Thessaloniki, Greece’s second-largest city, May 17.Even though there have been many general strikes in Greece in the past 10 years, the one on May 17 stands out as one of the most successful. Some workers, like the sailors who run the ferries, struck the day before, the day of and took their time going back to work the day after.Relying on its parliamentary majority, the Syriza government rammed through a harsh, draconian austerity program May 18. This meant Syriza’s act contradicted its electoral platform of 2013, which reads: “From the very beginning, the government’s task was to end the extreme austerity policy in Greece.” (tinyurl.com/pnjfc8r)Greece’s economy has shrunk 27 percent since 2010, mainly under the impact of austerity measures imposed by the European Union and the International Monetary Fund. Overall unemployment is at 23.5 percent and youth unemployment is nearly 50 percent.According to the organization diaNEOsis, nearly 1.5 million Greeks — 15 percent of the population — currently live in “extreme poverty,” with just enough income to survive, which means pay for food and shelter. (tinyurl.com/lqob84y)PAME, the All Workers Militant Front, which is closely associated with the Greek Communist Party (KKE), was very active in getting its members and supporters out to demonstrations that reinforced the strike on May 17. According to the French newspaper Le Monde, 12,000 people came out in Athens, 8,000 from PAME.According to photos on the PAME website, there were marches in Thessaloniki, Heraklion, Larisa, Giannena, Chania, Volos, Agrinio, Karditsa and Rodos — basically all over Greece, including islands in the Aegean, as well as in its two largest cities.Speaking in Athens, General Secretary of the KKE Dimitris Koutsoumpas said, “The class war is now in progress, it is a marathon, not a rifle shot in the air. The class war must be a daily and continuous one. The harsh anti-people measures, the Fourth memorandum along with the previous memorandums must be thrown in the dustbin of history and the only ones who have the authority to do this are the Greek people, the labor-people’s movement.”FacebookTwitterWhatsAppEmailPrintMoreShare thisFacebookTwitterWhatsAppEmailPrintMoreShare this
Ocean City School District will be open Monday, March 16 with an early dismissal for students. The district will be closed to students as directed by the Cape May County Health Department beginning March 17 up until Monday, March 30.Details about the closing are included in the following two letters written by Schools Superintendent Dr. Kathleen Taylor and the Cape May County Health Department: Dear School Community:The health, safety, and welfare of our students, families, and community are at the forefront of this decision-making as we continue to respond to this current health emergency.The closure is a non-pharmaceutical intervention (social distancing). Our school is and continues to be clean and safe for our students.We have had ongoing communication with the New Jersey Departments of Health and Education as well as closely monitored the press conference held by Governor Murphy on Friday, March 13, 2020.In addition, we have contacted and consulted with the Cape May County Department of Health regarding the effects and impact of COVID-19 in our County and communities.Even though at this time, there are no confirmed cases in Cape May County, we are acting with an abundance of caution to address the spread of COVID-19 and to help protect and support our students, families, and communities during this national emergency.Please, rest assured, that this decision was not taken lightly, and we understand the impact this has on families, which is why the Cape May County School Districts have come together to close our schools starting Tuesday, March 17.Students and parents have received and will continue to receive more information about our plans for remote instructional continuity and food distribution for eligible families in our food service programs, as mandated by the NJDOE.We will continue to monitor the information available and any details that may require a longer closure if recommended.We will coordinate with our community throughout the closure and will provide updates and information specific to the firm date for the School District’s reopening.Please be sure to check our website for updates and please logon to your PowerSchool account for additional information regarding your child’s academic program and progress.If your child leaves an item in school and needs to be retrieved during closure, please email the principal of your child’s school or call that school’s main office and leave a message. The school will coordinator with you for item retrieval.We care deeply about our school community. Although a difficult decision to close school, we are coordinating with the City of Ocean City and Cape May County Health Department to act in the best interests of our children and community.Sincerely,Superintendent of Schools Dr. Kathleen TaylorJOINT COUNTY HEALTH DEPARTMENT AND SCHOOL DISTRICT RESPONSEThe health, safety and welfare of Cape May County’s students, families, and communities are at the forefront of our decision-making as we continue to respond to this current health emergency.We have contacted and consulted with the New Jersey Department of Health, and the President of Cape May County Association of School Administrators regarding the effects and impact of COVID-19 in our County and communities.As a result, the following decision is made out of an abundance of caution to address the spread of COVID-19 and to help protect and support our students, families, and communities during this National Emergency,The School Districts of Cape May County are closing for students for 14 calendar days beginning Tuesday. March 17 until Monday, March 30.We continue to monitor the information available and any details that may require a longer closure than currently planned.We will coordinate with our communities throughout the closure and will provide updates and information specific to the firm date for schools reopening.Please be sure to check with your districts’ websites, social media feeds, and community outreach platforms for additional details.Please rest assured that this decision was not taken tightly, and we understand the impact this has on families which is why our Districts have come together to issue this joint statement regarding closing our schools.According to the school superintendents, students and parents will continue to receive more information about individual district plans for instructional continuity and food distribution for eligible families in our food service programs, as mandated by the NJDOE.Again, the purpose of c!osing schools is to decrease contact among children, to minimize their risk of getting sick and to limit the spread of infection.Although a difficult decision, it is the best decision for our children, staff, and communities, The Heath Department will keep school officials updated as the situation changes. Students will have virtual classes Monday.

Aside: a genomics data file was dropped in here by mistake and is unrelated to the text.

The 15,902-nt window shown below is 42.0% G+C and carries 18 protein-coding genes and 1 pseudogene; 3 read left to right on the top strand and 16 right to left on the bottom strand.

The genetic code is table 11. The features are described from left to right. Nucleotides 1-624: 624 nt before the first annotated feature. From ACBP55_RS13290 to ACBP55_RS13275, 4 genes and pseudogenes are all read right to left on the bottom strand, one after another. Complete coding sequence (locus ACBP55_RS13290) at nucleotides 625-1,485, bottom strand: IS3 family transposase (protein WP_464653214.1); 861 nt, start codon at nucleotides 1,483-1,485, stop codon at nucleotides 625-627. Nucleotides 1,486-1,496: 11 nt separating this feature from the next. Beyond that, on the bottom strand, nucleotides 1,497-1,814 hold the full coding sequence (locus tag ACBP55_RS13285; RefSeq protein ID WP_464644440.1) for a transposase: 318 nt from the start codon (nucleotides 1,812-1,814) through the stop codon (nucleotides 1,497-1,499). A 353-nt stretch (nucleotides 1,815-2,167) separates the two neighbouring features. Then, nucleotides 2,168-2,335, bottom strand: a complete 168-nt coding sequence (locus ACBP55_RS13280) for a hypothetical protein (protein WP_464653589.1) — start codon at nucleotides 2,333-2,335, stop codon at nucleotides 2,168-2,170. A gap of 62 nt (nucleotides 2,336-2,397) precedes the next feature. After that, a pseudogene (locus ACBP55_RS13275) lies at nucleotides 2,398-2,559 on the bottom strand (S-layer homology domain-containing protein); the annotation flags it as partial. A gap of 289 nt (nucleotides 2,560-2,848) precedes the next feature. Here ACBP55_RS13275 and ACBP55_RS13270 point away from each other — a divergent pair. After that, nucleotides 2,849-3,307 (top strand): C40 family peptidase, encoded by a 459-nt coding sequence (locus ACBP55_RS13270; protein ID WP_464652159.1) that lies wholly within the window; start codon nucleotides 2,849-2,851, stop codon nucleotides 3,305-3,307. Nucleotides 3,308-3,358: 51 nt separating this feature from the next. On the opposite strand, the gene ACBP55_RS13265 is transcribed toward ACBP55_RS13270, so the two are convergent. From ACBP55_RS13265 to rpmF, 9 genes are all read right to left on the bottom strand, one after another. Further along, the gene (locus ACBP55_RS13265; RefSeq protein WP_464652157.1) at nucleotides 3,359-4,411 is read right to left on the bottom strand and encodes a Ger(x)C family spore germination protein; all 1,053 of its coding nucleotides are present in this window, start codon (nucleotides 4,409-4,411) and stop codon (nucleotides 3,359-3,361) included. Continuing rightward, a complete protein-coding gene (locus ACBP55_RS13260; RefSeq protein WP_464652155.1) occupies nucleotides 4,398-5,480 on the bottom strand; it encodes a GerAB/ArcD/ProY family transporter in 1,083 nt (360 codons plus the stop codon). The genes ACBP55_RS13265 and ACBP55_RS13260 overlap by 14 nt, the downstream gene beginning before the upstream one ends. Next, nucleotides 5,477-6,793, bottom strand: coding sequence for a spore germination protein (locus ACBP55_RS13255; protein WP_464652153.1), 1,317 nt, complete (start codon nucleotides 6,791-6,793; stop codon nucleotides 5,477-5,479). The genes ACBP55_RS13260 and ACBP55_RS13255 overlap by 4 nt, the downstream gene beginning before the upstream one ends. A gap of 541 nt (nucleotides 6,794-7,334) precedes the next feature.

“They’re still fighting the same things they were 40 years ago,” says Status of Women Council President Heather Micha. “The pay equity, definitely the childcare being affordable. It’s just ridiculous as a woman trying to advance in the community or on your own.” The State of Women Council joined the city of Binghamton to raise the flag, honoring the contributions made by women throughout history. The status of women council raises the flag over the city hall every year. BINGHAMTON (WBNG) — A special flag flew over Binghamton Monday as the city begins to celebrate Women’s History Month. Leaders with the Status of Women Council say they hope the flag inspires all to reflect on the many women who’ve struggled to get ahead. The flag will fly throughout March.